Bill would crack down on homeless sex offenders: “Worse than knowing where they are is not knowing”

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MADISON (WITI) -- They are tough to track and they're roaming the streets. The number of homeless sex offenders are on the rise, and there's a new plan to fix the problem.

David Waszak

David Waszak

"Every person has a right to have a roof over their head," Donna Waszak is trying to look out for her son.

David Waszak is serving time in prison. Once he's out, the Oak Creek native will be a registered sex offender. His crime makes it nearly impossible for his mother to find him an apartment.

"I don't want my son living on the streets," Waszak said.

Last year, a flurry of communities passed ordinances -- creating strict new limits as to where sex offenders can live. For example, Waszak cannot return to Oak Creek.

sex offenders2

"We need to make communities safer. We do that by knowing where the sex offenders live," Rep. Joel Kleefisch (R-Oconomowoc) said.

Joel Kleefisch

Joel Kleefisch

Rep. Kleefisch is set to introduce a bill on Wednesday, May 27th that would create statewide sex offender residency requirements.

Kleefish says the strict local ordinances have created something much more dangerous: homeless sex offenders.

"When that happens, probation and parole (officials) lose track of sex offenders. Far worse than knowing where they are living is not knowing," Rep. Kleefisch said.

The bill, if passed and signed into law would trump local ordinances.

High-risk sex offenders wouldn't be allowed to live 1,000 feet from schools and child care facilities. They would likely return to the communities they came from.

This issue has created a rare partnership between Kleefisch and Milwaukee Mayor Tom Barrett -- but not all are on board.

Franklin Mayor Steve Olson told FOX6 in December restricting where sex offenders live should be left up to local governments.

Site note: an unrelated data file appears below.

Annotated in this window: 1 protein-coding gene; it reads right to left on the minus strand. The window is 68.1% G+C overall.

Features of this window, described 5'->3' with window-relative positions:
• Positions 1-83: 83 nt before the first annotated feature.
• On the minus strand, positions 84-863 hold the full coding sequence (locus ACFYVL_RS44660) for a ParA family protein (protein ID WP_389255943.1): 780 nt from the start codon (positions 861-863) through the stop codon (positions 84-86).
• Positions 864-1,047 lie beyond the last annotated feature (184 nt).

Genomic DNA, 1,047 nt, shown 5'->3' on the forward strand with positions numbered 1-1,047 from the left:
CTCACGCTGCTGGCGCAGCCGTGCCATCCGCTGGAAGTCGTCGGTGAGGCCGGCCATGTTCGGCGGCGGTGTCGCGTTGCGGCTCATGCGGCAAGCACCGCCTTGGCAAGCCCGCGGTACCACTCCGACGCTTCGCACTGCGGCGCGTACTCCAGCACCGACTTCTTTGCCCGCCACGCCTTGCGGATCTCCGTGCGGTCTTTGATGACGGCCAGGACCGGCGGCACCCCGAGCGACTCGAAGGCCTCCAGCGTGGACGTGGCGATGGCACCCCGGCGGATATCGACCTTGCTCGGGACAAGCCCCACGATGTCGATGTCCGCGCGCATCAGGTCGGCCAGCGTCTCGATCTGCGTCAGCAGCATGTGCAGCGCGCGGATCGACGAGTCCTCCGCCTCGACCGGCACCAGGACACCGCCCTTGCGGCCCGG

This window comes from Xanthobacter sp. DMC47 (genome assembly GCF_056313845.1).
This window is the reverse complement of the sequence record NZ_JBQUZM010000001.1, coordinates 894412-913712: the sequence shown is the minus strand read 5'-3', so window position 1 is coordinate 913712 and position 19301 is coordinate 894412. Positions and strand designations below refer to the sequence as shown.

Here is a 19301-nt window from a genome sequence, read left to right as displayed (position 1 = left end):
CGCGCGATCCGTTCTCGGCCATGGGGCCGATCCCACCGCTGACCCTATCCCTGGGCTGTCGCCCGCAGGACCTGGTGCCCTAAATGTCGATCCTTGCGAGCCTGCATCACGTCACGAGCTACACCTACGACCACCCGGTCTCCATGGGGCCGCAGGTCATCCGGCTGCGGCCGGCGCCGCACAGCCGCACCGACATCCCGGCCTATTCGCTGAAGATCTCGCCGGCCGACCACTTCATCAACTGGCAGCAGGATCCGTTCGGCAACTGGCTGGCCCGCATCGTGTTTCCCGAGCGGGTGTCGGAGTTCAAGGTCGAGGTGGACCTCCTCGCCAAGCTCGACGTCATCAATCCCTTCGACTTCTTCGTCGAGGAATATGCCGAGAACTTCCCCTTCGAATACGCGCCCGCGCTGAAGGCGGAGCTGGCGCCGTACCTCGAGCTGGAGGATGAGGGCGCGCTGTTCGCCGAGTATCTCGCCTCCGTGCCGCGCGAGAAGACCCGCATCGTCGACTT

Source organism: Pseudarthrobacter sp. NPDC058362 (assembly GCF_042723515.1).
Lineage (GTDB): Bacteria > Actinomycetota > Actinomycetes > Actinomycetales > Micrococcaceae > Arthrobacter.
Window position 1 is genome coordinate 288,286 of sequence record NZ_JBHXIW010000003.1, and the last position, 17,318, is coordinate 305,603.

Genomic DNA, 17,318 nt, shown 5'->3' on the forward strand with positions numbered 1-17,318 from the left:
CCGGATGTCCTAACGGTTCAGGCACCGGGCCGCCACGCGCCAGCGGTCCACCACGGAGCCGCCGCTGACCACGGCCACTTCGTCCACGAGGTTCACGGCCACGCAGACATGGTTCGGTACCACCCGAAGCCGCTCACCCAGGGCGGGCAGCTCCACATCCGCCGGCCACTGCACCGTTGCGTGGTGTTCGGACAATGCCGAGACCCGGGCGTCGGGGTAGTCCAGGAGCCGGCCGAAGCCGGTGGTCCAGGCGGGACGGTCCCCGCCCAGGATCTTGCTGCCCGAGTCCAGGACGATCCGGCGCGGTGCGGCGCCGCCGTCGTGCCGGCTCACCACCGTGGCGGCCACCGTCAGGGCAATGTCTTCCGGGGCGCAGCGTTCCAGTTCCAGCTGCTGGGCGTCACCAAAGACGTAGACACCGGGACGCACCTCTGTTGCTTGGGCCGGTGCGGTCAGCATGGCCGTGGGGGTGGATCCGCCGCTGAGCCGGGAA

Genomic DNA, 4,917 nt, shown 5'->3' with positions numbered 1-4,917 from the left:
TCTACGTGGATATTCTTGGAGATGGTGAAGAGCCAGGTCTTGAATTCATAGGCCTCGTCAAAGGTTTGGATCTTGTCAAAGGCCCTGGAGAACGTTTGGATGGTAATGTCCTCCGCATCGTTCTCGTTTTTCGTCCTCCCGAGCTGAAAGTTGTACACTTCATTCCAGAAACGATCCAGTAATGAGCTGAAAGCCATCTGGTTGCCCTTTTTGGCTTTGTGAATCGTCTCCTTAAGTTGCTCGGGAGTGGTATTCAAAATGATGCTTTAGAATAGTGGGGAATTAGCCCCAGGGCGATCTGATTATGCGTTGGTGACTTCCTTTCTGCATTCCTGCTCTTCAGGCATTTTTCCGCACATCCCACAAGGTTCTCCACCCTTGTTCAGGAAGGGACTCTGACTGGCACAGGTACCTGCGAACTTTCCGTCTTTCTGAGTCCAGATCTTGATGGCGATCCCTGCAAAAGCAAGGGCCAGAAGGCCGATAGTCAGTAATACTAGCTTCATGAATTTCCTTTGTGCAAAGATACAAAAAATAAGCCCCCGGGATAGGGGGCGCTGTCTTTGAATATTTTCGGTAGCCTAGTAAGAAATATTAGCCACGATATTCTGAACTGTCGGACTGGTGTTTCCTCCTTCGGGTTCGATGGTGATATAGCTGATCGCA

A similar bill failed in 2005 -- but Kleefisch says this time, it's different. With the number of homeless sex offenders growing, he says the time to act is now.

"Once they are off the grid, then you really have something to be afraid of. This is a workable solution," Rep. Kleefish said.

The bill will be introduced on Wednesday in Madison, and Kleefish says he's confident it will pass.

sex offenders

8 comments

  • luwisnclerk

    The first great irony is that these men are homeless because of the registry and when people check it, they dig out the pitchforks if they find someone living near them. Renters and sellers check the registry and deny people. If the registry were for law enforcement eyes only or just didn’t exist (didn’t work out well for Germany or witches) the problem would go away. The second irony is that before these men were lepers to society, they were normal and trusted people like all your uncles, step dads, cousins, baby sitters, coaches, teachers, neighbors and friends. Does anyone see the connection? Sex offenders are people who are trusted and allowed into our homes. The registry gives us a false sense of security. As we persecute the monster we can label, we do it right along side a monster we don’t know. Just read the papers, the victims were not strangers but knew their offender well and often times were teens with raging hormones who went looking for it.